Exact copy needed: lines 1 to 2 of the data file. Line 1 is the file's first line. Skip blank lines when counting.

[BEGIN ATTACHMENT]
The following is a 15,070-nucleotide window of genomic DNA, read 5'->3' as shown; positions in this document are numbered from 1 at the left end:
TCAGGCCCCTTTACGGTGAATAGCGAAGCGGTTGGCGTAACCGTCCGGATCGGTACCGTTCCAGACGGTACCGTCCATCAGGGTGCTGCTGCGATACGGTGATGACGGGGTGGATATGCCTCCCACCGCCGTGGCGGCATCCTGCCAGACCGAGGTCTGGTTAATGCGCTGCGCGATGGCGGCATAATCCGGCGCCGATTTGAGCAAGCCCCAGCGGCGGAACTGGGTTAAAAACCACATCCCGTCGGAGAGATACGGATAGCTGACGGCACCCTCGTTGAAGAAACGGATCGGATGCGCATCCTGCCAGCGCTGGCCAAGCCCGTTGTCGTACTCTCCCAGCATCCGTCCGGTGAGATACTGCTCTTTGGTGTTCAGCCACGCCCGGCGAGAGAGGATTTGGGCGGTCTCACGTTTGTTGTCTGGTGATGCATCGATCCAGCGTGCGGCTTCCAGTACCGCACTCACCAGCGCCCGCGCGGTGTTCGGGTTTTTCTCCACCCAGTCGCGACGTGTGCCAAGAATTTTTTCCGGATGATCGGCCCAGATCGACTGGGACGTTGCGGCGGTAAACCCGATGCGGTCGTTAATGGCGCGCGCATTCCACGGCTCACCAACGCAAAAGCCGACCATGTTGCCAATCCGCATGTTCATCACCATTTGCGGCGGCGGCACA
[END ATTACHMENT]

The following is a 15,070-nucleotide window of genomic DNA, read 5'->3' as shown; positions in this document are numbered from 1 at the left end:
TCAGGCCCCTTTACGGTGAATAGCGAAGCGGTTGGCGTAACCGTCCGGATCGGTACCGTTCCAGACGGTACCGTCCATCAGGGTGCTGCTGCGATACGGTGATGACGGGGTGGATATGCCTCCCACCGCCGTGGCGGCATCCTGCCAGACCGAGGTCTGGTTAATGCGCTGCGCGATGGCGGCATAATCCGGCGCCGATTTGAGCAAGCCCCAGCGGCGGAACTGGGTTAAAAACCACATCCCGTCGGAGAGATACGGATAGCTGACGGCACCCTCGTTGAAGAAACGGATCGGATGCGCATCCTGCCAGCGCTGGCCAAGCCCGTTGTCGTACTCTCCCAGCATCCGTCCGGTGAGATACTGCTCTTTGGTGTTCAGCCACGCCCGGCGAGAGAGGATTTGGGCGGTCTCACGTTTGTTGTCTGGTGATGCATCGATCCAGCGTGCGGCTTCCAGTACCGCACTCACCAGCGCCCGCGCGGTGTTCGGGTTTTTCTCCACCCAGTCGCGACGTGTGCCAAGAATTTTTTCCGGATGATCGGCCCAGATCGACTGGGACGTTGCGGCGGTAAACCCGATGCGGTCGTTAATGGCGCGCGCATTCCACGGCTCACCAACGCAAAAGCCGACCATGTTGCCAATCCGCATGTTCATCACCATTTGCGGCGGCGGCACA